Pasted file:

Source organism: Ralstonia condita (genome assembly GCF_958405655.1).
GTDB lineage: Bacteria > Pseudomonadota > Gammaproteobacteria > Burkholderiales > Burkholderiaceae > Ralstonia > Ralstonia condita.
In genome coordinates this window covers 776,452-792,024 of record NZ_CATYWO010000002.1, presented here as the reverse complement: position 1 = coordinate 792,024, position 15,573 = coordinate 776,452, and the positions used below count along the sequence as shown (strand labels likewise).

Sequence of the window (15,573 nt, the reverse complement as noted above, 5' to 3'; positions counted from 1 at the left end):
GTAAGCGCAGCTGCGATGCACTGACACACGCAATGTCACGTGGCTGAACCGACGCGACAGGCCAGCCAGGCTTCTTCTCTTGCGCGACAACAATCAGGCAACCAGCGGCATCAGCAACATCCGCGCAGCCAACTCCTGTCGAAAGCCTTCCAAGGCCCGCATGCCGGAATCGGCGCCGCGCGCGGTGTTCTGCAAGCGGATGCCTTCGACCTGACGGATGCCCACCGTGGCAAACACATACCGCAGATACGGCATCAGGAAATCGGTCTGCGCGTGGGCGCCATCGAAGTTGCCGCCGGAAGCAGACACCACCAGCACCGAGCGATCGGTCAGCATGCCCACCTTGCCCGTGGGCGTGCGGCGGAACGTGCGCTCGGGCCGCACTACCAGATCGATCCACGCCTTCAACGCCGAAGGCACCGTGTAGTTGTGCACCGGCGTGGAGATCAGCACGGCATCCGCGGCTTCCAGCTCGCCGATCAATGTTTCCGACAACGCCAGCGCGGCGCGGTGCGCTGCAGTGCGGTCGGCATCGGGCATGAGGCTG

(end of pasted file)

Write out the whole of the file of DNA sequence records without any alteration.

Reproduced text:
Source organism: Ralstonia condita (genome assembly GCF_958405655.1).
GTDB lineage: Bacteria > Pseudomonadota > Gammaproteobacteria > Burkholderiales > Burkholderiaceae > Ralstonia > Ralstonia condita.
In genome coordinates this window covers 776,452-792,024 of record NZ_CATYWO010000002.1, presented here as the reverse complement: position 1 = coordinate 792,024, position 15,573 = coordinate 776,452, and the positions used below count along the sequence as shown (strand labels likewise).

Sequence of the window (15,573 nt, the reverse complement as noted above, 5' to 3'; positions counted from 1 at the left end):
GTAAGCGCAGCTGCGATGCACTGACACACGCAATGTCACGTGGCTGAACCGACGCGACAGGCCAGCCAGGCTTCTTCTCTTGCGCGACAACAATCAGGCAACCAGCGGCATCAGCAACATCCGCGCAGCCAACTCCTGTCGAAAGCCTTCCAAGGCCCGCATGCCGGAATCGGCGCCGCGCGCGGTGTTCTGCAAGCGGATGCCTTCGACCTGACGGATGCCCACCGTGGCAAACACATACCGCAGATACGGCATCAGGAAATCGGTCTGCGCGTGGGCGCCATCGAAGTTGCCGCCGGAAGCAGACACCACCAGCACCGAGCGATCGGTCAGCATGCCCACCTTGCCCGTGGGCGTGCGGCGGAACGTGCGCTCGGGCCGCACTACCAGATCGATCCACGCCTTCAACGCCGAAGGCACCGTGTAGTTGTGCACCGGCGTGGAGATCAGCACGGCATCCGCGGCTTCCAGCTCGCCGATCAATGTTTCCGACAACGCCAGCGCGGCGCGGTGCGCTGCAGTGCGGTCGGCATCGGGCATGAGGCTG